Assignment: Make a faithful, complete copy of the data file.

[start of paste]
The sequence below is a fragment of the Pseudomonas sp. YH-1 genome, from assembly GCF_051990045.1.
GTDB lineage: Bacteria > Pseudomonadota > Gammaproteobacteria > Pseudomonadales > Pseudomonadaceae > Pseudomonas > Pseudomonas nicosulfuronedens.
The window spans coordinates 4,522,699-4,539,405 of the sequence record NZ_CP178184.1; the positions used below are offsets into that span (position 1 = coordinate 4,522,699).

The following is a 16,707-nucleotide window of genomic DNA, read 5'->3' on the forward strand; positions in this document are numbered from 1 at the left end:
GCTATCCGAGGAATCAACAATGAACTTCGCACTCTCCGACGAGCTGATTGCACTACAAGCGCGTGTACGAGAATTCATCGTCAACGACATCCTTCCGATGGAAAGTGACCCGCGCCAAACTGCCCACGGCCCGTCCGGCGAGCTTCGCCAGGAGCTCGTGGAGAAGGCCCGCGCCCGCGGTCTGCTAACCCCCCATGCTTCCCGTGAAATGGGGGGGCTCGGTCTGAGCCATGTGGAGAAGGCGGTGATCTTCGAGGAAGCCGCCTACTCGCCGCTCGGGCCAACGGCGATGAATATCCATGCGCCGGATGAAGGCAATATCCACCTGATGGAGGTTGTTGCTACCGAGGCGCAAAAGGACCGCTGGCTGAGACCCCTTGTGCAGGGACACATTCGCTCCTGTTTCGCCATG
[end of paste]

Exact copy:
The sequence below is a fragment of the Pseudomonas sp. YH-1 genome, from assembly GCF_051990045.1.
GTDB lineage: Bacteria > Pseudomonadota > Gammaproteobacteria > Pseudomonadales > Pseudomonadaceae > Pseudomonas > Pseudomonas nicosulfuronedens.
The window spans coordinates 4,522,699-4,539,405 of the sequence record NZ_CP178184.1; the positions used below are offsets into that span (position 1 = coordinate 4,522,699).

The following is a 16,707-nucleotide window of genomic DNA, read 5'->3' on the forward strand; positions in this document are numbered from 1 at the left end:
GCTATCCGAGGAATCAACAATGAACTTCGCACTCTCCGACGAGCTGATTGCACTACAAGCGCGTGTACGAGAATTCATCGTCAACGACATCCTTCCGATGGAAAGTGACCCGCGCCAAACTGCCCACGGCCCGTCCGGCGAGCTTCGCCAGGAGCTCGTGGAGAAGGCCCGCGCCCGCGGTCTGCTAACCCCCCATGCTTCCCGTGAAATGGGGGGGCTCGGTCTGAGCCATGTGGAGAAGGCGGTGATCTTCGAGGAAGCCGCCTACTCGCCGCTCGGGCCAACGGCGATGAATATCCATGCGCCGGATGAAGGCAATATCCACCTGATGGAGGTTGTTGCTACCGAGGCGCAAAAGGACCGCTGGCTGAGACCCCTTGTGCAGGGACACATTCGCTCCTGTTTCGCCATG